Michelle Butler Hallett is a history nerd and disabled person who writes fiction about violence, evil, love, and grace. She is the author of the novels Constant Nobody, This Marlowe, deluded your sailors, Sky Waves, and Double-blind, and the story collection The shadow side of grace. Her short stories are widely anthologized: The Vagrant Revue of New Fiction, Hard Ol’ Spot, Running the Whale’s Back, Everything Is So Political, and Best American Mystery Stories 2014. Her essay ‘You’re Not “Disabled” Disabled’ appears on the anthology Land of Many Shores.
The surname is Butler Hallett (unhyphenated), not Hallett.
Butler Hallett lives with ankylosing spondylitis.
Butler Hallett’s work, at once striking, memorable and difficult to categorize, was praised by Books in Canada for “economy and power,” while The Globe and Mail noted that “demons are at work.” Of Butler Hallett’s first novel, Double-blind, the 2008 Sunburst Award Jury said: “Sanity, madness, torture in the name of science — Double-blind is wonderfully original while chillingly based in history. … The writing is incredibly layered, with metaphor and symbol perfectly balanced against the hard neutrality of scientific language.”
Yet Butler Hallett’s fiction is not without hope. Love often motivates her characters.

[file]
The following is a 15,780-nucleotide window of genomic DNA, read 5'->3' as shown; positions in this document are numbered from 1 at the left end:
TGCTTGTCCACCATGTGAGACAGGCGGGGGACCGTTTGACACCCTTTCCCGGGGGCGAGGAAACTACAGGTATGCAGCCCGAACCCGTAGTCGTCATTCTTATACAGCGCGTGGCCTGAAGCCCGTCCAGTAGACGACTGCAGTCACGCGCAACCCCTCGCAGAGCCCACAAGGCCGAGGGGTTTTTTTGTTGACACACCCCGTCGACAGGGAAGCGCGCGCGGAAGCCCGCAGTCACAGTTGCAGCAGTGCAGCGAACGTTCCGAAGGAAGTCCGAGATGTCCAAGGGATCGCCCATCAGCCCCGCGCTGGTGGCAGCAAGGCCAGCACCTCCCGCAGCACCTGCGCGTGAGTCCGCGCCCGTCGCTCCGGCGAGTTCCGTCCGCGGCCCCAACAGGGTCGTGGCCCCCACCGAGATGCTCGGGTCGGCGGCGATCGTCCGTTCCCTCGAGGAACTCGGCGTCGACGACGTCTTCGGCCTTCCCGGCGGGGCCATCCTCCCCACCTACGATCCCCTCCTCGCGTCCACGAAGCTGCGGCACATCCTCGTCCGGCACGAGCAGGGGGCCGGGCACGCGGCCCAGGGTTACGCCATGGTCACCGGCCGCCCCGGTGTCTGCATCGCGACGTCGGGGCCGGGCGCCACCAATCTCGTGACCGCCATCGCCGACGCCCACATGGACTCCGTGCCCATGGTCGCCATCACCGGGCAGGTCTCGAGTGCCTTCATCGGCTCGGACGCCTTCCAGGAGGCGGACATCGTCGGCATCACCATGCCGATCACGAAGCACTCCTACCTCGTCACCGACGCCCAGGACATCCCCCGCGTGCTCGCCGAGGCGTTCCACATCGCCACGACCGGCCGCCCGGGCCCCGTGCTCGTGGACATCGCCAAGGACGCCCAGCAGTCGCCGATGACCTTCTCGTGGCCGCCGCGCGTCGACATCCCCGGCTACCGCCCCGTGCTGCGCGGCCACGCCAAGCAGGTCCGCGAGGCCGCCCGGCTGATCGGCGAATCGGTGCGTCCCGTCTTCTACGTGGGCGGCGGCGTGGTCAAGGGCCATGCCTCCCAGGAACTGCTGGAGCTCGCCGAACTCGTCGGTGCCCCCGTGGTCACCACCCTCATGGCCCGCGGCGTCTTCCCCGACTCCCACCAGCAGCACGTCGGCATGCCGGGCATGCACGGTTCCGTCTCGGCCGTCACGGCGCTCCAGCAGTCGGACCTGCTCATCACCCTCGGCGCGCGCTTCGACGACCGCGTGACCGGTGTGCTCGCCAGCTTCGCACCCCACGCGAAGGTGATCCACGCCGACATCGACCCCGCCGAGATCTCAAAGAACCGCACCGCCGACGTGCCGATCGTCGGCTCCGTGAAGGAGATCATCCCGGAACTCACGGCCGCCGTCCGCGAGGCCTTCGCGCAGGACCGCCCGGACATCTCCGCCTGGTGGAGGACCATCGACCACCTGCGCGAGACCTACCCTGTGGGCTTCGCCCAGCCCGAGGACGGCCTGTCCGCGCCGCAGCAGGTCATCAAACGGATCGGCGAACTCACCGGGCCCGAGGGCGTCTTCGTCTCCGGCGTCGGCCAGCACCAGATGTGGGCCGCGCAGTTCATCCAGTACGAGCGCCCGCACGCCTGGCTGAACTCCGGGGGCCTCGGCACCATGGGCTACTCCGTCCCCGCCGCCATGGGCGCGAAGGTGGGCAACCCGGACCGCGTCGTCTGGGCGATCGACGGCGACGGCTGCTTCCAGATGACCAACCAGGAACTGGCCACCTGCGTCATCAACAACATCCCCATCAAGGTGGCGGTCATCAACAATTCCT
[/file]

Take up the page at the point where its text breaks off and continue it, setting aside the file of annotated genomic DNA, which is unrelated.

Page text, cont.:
For her 2008 novel, Sky Waves, Butler Hallett drew on her radio background and love of history. Sky Waves explores the often funny and often sad human need for – and fear of – meaningful communication. Described by the author as “a demented ‘aural’ culture novel,” Sky Waves is told as a drew, that is, as the ninety-eight meshes in a row of a fishing net. Throughout ninety-eight non-linear but interconnected chapters, several different narrators, characters and storylines are networked together ultimately to work as a story-mural against a timeline of 1901 to 2005. Sky Waves has been called “a dynamic and shape-shifting work that redefines the project of storytelling.” (Maple Tree Literary Supplement)
Butler Hallett’s 2011 novel, deluded your sailors, unfolds in two distinct and interwoven timelines: the early eighteenth-century New World and ten months of 2009 in a Republic of Newfoundland and Labrador. In 2009, battered but perceptive Nichole Wright, a beginning novelist, scores a commission to write a play for a heavily-funded tourism project — and discovers documents that will derail the whole project. Nichole pursues the research with a vicious dedication that hides how fast she’s running, and what she’s running from. The narrative Nichole unearths is the story of an early eighteenth-century girl, daughter of an unnamed prostitute, who reinvents herself as circumstances require, in turns victim, spy, and captain of a Salem trading vessel. Her threadbare disguise is ripped apart when her unacknowledged past meets her tenuous present. Finally forced to reveal many things kept hidden, she refuses to be exploited any further, but such defiance comes at great cost. This parallel storytelling echoes Nichole Wright’s fight to save herself from folly as she dares to open her eyes to the suffering, and the meaning, of others. Tackling, evil, mercy and the weights of both the past and the present, deluded your sailors is a startling story of violence, loss and love.